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Re: Grounding Choreographies (the atoms) - WAS Simple Choreography composition suggestion

From: Frank McCabe <frankmccabe@mac.com>
Date: Thu, 17 Jul 2003 19:23:18 -0700
Cc: Martin Chapman <martin.chapman@oracle.com>, Steve Ross-Talbot <steve@enigmatec.net>, "Champion, Mike" <Mike.Champion@SoftwareAG-USA.com>, public-ws-chor@w3.org
To: Assaf Arkin <arkin@intalio.com>
Message-Id: <CB0D048C-B8C6-11D7-8CCE-000393A3327C@mac.com>

No, that would be orchestration! ;-)

Frank

On Thursday, July 17, 2003, at 11:32  AM, Assaf Arkin wrote:

>
> So a Web Service Choreography does not choreograph Web services, it 
> choreographs agents?
>
> arkin
>
> Francis McCabe wrote:
>
>>
>> +1.
>>
>> Following the form of the WSA, we have agents that provide and 
>> request Web services. This is based on the intuition that a service 
>> is fundamentally about the potential for action, and that actors 
>> (computational and otherwise) are the entities that do the acting.
>>
>> Frank
>>
>> On Thursday, July 17, 2003, at 09:16  AM, Martin Chapman wrote:
>>
>>>
>>> I think there is a fundamental terminology issue here that needs to 
>>> be
>>> cleared up.
>>> An entity (avoiding any overloaded word) that sends a message to a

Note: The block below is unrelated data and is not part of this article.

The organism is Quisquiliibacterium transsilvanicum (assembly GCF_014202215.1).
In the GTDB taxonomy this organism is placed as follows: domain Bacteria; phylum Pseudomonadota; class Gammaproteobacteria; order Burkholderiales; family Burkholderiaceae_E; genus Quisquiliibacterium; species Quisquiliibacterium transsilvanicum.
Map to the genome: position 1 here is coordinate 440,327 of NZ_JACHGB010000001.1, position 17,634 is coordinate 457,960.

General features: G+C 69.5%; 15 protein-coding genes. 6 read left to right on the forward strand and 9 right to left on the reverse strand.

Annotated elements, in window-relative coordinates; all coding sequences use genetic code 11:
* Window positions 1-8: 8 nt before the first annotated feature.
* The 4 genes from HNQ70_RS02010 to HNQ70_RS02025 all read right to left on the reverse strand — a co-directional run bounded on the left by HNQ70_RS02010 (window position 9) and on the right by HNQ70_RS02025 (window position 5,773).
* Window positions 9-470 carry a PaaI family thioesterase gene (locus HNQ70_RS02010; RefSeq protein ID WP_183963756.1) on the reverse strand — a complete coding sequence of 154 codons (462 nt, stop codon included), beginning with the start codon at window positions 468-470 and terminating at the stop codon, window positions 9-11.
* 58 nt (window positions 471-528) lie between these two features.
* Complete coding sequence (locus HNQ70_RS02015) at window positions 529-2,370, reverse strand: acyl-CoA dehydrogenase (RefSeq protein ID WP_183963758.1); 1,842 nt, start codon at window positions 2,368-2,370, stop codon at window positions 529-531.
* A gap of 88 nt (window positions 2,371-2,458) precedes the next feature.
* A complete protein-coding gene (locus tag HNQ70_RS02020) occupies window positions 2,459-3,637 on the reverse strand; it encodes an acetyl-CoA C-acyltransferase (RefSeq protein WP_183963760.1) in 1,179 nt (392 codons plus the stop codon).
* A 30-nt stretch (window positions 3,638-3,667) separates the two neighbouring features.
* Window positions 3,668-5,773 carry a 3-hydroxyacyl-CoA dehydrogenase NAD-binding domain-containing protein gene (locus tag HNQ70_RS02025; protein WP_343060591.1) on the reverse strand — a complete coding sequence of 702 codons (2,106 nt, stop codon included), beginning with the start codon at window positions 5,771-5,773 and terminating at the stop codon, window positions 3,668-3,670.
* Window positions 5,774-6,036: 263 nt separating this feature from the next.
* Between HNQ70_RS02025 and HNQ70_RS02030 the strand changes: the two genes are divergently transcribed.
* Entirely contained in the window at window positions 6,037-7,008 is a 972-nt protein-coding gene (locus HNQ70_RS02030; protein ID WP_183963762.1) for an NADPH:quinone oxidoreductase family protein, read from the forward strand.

>>> web
>>> service (and may expect a response depending on the wsdl) doesn not 
>>> iteslf
>>> have to be a web service. This is the most fundamental building 
>>> block.
>>> Furthermore this interaction supports an MEP (in soap teminology) and
>>> pattern (in wsd teminology).
>>> Perosnllay if we can not describe these meps in a choreography 
>>> language we
>>> have failed, and hence I do not think that mep choreogaprhy is any 
>>> different
>>> from web service choreography.
>>>
>>> Martin.
>>>
>>>
>>>
>>>> -----Original Message-----
>>>> From: public-ws-chor-request@w3.org
>>>> [mailto:public-ws-chor-request@w3.org]On Behalf Of Steve Ross-Talbot
>>>> Sent: Thursday, July 17, 2003 2:14 AM
>>>> To: Champion, Mike
>>>> Cc: public-ws-chor@w3.org
>>>> Subject: Grounding Choreographies (the atoms) - WAS Simple 
>>>> Choreography
>>>> composition suggestion
>>>>
>>>>
>>>>
>>>>    At the considerable risk of adding further confusion to the
>>>> discussion I would like to attempt to clarify what I said on the 
>>>> call
>>>> with respect to the grounding of a choroegraphy.
>>>>
>>>>
>>>>    Here is how I see it:
>>>>
>>>>    A "web service" choreography, as distinct from any other
>>>> choreography, is grounded to a minimum of two web services 
>>>> instances.
>>>> This may mean that the web services are the same web services but
>>>> different instance or it may mean that they are distinct 
>>>> (personally I
>>>> have a hard time seeing what they would be anything other than the
>>>> latter) such that I can observe a communication between them.
>>>>
>>>>    A communication is a minimum of a single message sent from one 
>>>> web
>>>> service to another web service.
>>>
>>>
>>>
>>>
>>>>
>>>>    It may be the case that in receiving or indeed sending a message 
>>>> the
>>>> sending web service and/or the receiving web service can be